The COVID-19 pandemic has significantly changed many aspects of our lives. From the way that we go shopping to the way that we socialise (or not) with our friends and family. One thing that we are constantly being told is that we need to expect things to change at least semi-permanently, and these changes apply to almost everything that we do.
For those who have been able to return to the office, they may well have gone back to an office that is almost unrecognisable to the ‘office of old’. Distance markings on the floor, desks moved further apart, doors being propped open, and one-way systems are now normal practice in British offices as businesses attempt to make their premises ‘COVID secure’.
These make-shift COVID-secure measures will soon be considered to be cumbersome and inconvenient, however, and we are already seeing some businesses changing the design and workings of their premises on a more permanent basis to be able to reduce the risk of the spread of COVID and ensure that their employees are kept as safe as possible.
Although we have seen a growth in the number of people who are working from home, businesses are still valuing the office – as the amount of interest that we have noticed in our office spaces here at Boxpod suggests. What we are noticing, however, is that the office-space requirements are changing thanks to the unprecedented period that we have found ourselves in.
There are several ways that we are beginning to see businesses adapt their offices to incorporate the requirements that COVID-19 has presented for when employees are in the office, and some of these include:
There are, of course, some simple ideas that can be easy to implement and highly effective at the same time. Ensuring that there is hand sanitiser readily available, limiting the number of people in lifts, ensuring that staff wear masks when in meetings, or issuing each employee their own mug, for example.
Businesses are trying to reduce the sharing of desks, or, if this is not possible, using disposable, paper desk coverings or mandating the thorough cleaning of desks after use to help to reduce the spread of the virus.
Socially Distanced Offices
Although we are already seeing more socially distanced offices, we are set to see these becoming a more permanent fixture. Large, open-plan offices with desks spaced further apart are likely, and even permanent floor markings to show safe distances could become popular.
In recent years we have seen workstation desks shrinking in size. A desk that was once 1.8m is now commonly being replaced by a 1.4m desk, but it is possible that we are going to see larger desks becoming popular again.
With the changes in the number of people who are working from home either full-time or on a part-time basis, we are beginning to see massive changes in the technology that is available to be utilised in the office space and this extends to augmented reality.
In encouraging employees to switch between working on-site and at home, some businesses are enabling their staff to switch between real and virtual reality. Facebook, for example, is working on providing ‘infinite workspaces’ and even avatars to aid with social connections in the virtual world.
This means that the office needs to be able to incorporate this technology, with excellent Wi-Fi, video conferencing facilities, integrated app systems, but also basics such as ensuring that there are adequate plugs.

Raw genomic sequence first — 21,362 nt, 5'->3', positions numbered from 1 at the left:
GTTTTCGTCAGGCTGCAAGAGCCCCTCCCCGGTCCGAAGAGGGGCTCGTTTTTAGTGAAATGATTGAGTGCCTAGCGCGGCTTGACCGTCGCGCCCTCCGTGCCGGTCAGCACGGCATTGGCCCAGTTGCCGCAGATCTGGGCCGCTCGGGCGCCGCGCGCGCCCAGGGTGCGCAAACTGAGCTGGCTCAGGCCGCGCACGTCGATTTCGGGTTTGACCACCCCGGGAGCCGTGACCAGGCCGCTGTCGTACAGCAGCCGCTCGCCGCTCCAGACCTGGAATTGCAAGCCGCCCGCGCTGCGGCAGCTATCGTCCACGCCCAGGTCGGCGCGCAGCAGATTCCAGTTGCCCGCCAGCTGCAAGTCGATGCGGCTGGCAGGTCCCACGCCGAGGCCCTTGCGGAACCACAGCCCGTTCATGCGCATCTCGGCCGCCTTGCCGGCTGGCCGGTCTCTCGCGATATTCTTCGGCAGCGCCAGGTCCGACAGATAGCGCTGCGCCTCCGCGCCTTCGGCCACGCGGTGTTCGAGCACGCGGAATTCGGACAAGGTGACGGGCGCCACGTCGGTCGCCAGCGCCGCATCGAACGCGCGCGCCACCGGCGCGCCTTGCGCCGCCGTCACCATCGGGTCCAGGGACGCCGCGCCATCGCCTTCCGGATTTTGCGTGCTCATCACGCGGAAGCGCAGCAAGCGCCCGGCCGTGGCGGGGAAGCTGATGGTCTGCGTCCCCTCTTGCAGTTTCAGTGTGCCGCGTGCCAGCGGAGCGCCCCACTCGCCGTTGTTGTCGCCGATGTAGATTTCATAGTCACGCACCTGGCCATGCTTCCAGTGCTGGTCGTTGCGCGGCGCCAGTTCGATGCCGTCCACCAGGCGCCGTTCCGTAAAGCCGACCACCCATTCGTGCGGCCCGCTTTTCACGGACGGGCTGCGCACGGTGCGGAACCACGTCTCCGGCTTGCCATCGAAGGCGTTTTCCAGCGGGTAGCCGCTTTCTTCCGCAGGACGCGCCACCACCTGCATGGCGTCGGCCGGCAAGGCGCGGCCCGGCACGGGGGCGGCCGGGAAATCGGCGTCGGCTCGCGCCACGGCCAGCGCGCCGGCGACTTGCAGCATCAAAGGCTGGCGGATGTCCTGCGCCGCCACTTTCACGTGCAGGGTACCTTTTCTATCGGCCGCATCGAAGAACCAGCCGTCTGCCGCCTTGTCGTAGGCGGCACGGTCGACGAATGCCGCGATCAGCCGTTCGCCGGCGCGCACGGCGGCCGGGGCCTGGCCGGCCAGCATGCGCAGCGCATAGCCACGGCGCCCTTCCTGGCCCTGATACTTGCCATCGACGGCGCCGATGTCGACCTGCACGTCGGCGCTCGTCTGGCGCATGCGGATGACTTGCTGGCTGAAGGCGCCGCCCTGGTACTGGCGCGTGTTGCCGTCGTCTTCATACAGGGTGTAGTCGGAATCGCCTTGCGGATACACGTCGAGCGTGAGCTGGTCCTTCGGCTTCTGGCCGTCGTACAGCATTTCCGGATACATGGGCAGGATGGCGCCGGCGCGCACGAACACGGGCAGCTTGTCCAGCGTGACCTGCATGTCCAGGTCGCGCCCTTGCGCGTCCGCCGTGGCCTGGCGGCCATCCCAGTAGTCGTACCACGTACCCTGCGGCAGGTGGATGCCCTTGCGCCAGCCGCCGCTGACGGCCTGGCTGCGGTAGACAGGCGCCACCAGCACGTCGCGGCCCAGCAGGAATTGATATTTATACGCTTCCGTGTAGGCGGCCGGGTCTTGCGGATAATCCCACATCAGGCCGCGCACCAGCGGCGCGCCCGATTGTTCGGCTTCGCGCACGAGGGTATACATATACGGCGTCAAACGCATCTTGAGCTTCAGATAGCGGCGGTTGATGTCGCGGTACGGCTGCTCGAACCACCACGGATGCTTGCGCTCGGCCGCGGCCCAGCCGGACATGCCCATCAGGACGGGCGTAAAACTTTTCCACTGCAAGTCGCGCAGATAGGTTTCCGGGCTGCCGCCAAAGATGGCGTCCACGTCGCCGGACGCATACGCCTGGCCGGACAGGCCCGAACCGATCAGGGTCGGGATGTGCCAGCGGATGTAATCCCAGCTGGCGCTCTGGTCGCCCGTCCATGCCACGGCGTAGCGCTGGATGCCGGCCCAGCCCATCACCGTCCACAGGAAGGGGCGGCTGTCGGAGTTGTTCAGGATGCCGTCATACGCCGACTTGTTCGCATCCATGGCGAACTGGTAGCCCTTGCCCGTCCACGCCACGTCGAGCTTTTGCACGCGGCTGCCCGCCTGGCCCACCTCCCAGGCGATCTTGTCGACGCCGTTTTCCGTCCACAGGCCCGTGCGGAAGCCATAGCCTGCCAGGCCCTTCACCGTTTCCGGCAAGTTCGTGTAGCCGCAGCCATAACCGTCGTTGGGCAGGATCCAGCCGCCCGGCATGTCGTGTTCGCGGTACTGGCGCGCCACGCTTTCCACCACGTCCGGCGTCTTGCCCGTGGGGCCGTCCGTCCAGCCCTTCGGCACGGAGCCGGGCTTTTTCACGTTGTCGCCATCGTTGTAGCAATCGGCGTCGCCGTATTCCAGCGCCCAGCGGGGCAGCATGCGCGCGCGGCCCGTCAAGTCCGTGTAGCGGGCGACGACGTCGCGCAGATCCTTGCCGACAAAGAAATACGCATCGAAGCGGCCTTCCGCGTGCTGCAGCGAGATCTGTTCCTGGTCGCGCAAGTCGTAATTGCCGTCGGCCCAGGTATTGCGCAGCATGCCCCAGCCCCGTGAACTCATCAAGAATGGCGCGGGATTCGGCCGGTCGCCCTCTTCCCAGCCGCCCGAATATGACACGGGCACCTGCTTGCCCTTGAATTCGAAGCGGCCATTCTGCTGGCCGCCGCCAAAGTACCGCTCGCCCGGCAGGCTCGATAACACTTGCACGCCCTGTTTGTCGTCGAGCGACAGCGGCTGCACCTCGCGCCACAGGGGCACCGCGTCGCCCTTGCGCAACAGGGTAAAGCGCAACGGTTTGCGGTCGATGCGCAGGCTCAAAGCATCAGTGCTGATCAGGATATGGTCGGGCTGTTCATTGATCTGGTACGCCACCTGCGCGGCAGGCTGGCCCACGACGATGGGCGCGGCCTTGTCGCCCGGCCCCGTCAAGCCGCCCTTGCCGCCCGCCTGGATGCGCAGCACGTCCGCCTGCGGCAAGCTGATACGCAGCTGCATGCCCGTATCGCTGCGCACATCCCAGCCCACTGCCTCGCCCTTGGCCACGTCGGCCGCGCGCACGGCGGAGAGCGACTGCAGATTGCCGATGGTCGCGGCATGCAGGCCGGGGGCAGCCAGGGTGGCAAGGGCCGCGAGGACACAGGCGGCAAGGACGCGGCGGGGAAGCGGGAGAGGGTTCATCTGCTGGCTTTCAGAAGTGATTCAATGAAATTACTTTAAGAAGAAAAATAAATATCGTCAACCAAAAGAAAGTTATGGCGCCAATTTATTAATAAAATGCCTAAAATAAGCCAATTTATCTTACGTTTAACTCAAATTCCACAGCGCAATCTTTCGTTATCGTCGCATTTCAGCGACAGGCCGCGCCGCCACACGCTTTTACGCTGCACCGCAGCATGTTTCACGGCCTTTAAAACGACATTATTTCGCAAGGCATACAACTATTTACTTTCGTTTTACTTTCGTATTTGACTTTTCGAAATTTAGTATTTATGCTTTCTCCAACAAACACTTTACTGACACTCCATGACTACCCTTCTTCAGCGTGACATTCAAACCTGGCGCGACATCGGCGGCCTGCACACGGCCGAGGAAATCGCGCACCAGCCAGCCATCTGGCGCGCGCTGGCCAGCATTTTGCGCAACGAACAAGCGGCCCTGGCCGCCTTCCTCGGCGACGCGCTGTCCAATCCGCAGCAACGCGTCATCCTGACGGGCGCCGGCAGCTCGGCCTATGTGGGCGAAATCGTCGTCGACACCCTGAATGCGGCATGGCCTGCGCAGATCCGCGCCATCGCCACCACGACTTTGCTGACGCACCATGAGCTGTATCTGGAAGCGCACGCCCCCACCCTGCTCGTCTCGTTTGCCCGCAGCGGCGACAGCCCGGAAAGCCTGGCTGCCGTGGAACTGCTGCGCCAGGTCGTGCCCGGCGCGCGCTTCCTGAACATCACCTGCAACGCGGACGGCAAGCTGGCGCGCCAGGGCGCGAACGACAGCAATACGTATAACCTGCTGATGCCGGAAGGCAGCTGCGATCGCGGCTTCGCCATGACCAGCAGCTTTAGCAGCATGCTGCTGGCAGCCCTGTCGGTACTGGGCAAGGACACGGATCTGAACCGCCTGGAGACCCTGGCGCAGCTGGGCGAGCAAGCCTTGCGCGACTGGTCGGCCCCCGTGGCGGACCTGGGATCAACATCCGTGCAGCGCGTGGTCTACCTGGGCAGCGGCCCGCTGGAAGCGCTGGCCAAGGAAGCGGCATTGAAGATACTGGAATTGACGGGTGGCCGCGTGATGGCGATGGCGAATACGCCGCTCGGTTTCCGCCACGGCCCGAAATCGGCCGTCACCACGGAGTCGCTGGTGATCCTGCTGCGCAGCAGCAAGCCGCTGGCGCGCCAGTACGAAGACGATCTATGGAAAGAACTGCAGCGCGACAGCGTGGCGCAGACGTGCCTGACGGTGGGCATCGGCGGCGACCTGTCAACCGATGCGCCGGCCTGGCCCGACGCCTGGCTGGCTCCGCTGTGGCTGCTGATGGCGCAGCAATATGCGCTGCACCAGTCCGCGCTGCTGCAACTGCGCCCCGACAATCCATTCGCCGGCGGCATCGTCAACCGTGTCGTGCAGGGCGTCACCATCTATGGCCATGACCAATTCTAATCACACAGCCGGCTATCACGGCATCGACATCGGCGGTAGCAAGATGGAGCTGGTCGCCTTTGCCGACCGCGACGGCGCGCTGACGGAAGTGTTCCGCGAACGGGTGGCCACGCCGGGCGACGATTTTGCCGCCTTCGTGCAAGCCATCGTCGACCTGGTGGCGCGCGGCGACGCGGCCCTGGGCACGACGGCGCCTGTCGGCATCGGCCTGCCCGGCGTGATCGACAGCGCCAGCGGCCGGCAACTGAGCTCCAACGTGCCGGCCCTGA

Open-plan offices have been all the rage in recent years but the jury’s still out on the effect of the coronavirus on office structures. We are, of course, going to see desks more spaced apart in the open-plan offices, but there is also a chance that we will see a move back toward individual offices and cellular cubicles to help with social distancing.
The nature of the flexible working model means that employees will more likely to go into the office to work in collaboration, meaning that collaborative spaces may also be an important feature.
It is also probable that we will be seeing new offices built with wider corridors, more stairs, wider doorways, and maybe partitions between the different departments.
We all know that COVID spreads easily through touching contaminated surfaces, so, we are likely to see businesses pushing for less contact in their offices, and technology can play a huge part in this.
Some of these measures could be fundamental, such as going paperless, meaning that employees will only be touching their computers instead of pieces of paper. We are also likely to see doors and lights which open and turn on and off through sensors, facial recognition, lifts and temperature-controlled through smart-phone apps, and even social distancing and office congestion reminders through an app.
Scientists have shown that air-flow and good ventilation are intrinsic in helping to reduce the spread of the virus. This means that we are likely to see a trend towards high-end air heating and cooling systems, that filter the air and avoid re-using the same air. We are likely to not only see a higher uptake in these technologies but also new technology becoming available.
Personal Care Facilities
For those who take public transport – or indeed, those who cycle or run to work – we are seeing – and are likely to see more of – a need for personal care facilities such as changing rooms and shower facilities. This not only gives staff peace of mind when they get to work, but also allows for exercise to be done during lunch breaks.
The sad truth is that although the coronavirus pandemic will come to an end, the likelihood of something similar happening again is high. And this is why offices are adapting and changing their design. Here at Boxpod, we are seeing that demand for commercial workspaces isn’t dwindling, and this suggests that we are likely to see more permanent changes in the design of offices to incorporate these changing times.